Thursday, December 31, 2015

New Year's Eve Sangría



"Y aunque para las uvas hay algunos nuevos, a los que ya no están los hecharemos de menos."
Mecano, Un Año Mas.


As you may have noted, I love folktales, urban legends, and superstitious traditions. One of my favorite ones is the Twelve Grapes of Nochevieja.

In Spain and many Latin American countries its customary to serve green grapes on Nochevieja (Old Night, a term for New Year's Eve). When the clock strikes twelve guests hurriedly consume twelve grapes. The superstition is that, if you manage to get the twelve grapes down before the year ends (when the last clock chime rings) you will have good luck in the new year. Also, if you make a wish while eating the grapes you'll wish will be granted. If you really want to have good luck you should travel to Spain's Puerta del Sol and eat the grapes there. Alas, those of us who can't afford that settle for listening to Mecano's Un Año Mas.

I haven't found a source for this custom. Spanish Wikipedia says that it started in the eighteenth century either as a way to mock rich people or as a clever grape marketing technique.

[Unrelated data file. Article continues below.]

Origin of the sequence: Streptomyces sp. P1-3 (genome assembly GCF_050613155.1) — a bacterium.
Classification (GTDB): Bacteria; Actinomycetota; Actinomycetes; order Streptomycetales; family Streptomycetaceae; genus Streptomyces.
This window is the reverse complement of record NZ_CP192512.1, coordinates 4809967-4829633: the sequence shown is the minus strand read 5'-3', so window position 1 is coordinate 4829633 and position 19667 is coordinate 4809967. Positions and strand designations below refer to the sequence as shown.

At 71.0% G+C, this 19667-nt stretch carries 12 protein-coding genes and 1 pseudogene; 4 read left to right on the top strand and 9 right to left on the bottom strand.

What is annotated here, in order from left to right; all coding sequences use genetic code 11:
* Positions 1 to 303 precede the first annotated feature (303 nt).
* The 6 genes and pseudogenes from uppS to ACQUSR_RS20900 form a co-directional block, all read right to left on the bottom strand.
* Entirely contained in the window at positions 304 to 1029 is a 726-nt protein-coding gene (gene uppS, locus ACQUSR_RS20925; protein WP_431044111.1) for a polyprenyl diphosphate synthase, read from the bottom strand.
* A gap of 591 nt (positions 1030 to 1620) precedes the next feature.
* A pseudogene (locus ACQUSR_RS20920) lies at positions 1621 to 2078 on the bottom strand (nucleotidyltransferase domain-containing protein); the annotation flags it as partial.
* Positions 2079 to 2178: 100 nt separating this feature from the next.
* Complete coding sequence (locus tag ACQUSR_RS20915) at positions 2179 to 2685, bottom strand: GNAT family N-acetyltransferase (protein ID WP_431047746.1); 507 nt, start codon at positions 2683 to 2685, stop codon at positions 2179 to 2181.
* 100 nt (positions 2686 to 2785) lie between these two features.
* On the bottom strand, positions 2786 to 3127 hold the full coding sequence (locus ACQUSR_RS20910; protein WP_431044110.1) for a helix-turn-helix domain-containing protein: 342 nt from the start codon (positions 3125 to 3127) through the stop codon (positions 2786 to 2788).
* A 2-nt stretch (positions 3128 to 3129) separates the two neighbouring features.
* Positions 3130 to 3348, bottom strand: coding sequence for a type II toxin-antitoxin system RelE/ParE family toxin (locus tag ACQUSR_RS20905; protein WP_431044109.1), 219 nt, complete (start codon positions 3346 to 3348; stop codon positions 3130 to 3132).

In any case, it's a very popular custom and one of the few Latin American traditions that I've seen gain popularity as the years go by. American customs like Santa Claus have taken over the holidays, but there is no American equivalent to the New Year's grapes.

So throughout Latin America the grapes have taken over. People now make New Year's Eve menus with a grape theme, serving cheese tray with grapes, grape tarts, grape skewers, and lots of wine (of course).  Martha Stewart has several grape recipes to choose from (I love the grape and couscous salad) and so does Food and Wine magazine (that flatbread looks amazing).

But my favorite grape recipe is (of course!) sangría. I serve this every New Year's Eve (with a bunch of grapes on the side) and it's always a hit.

Sangría de Nochevieja 

1 bottle of gold prosecco or cava wine (I know it's heresy but I actually prefer prosecco)
1/2 cup of Liquor 43 (this is a Spanish liqueur. You can substitute orange liqueur or brandy)
1 can of Sprite
1 cup of apple juice
1 sliced, peeled peach (preferably a golden color)
1 bunch of green grapes
1 sliced starfruit

Stir, add ice and chill.

The sangría has a beautifully festive gold color, perfect for New Year's Eve. Enjoy.

Happy New Year!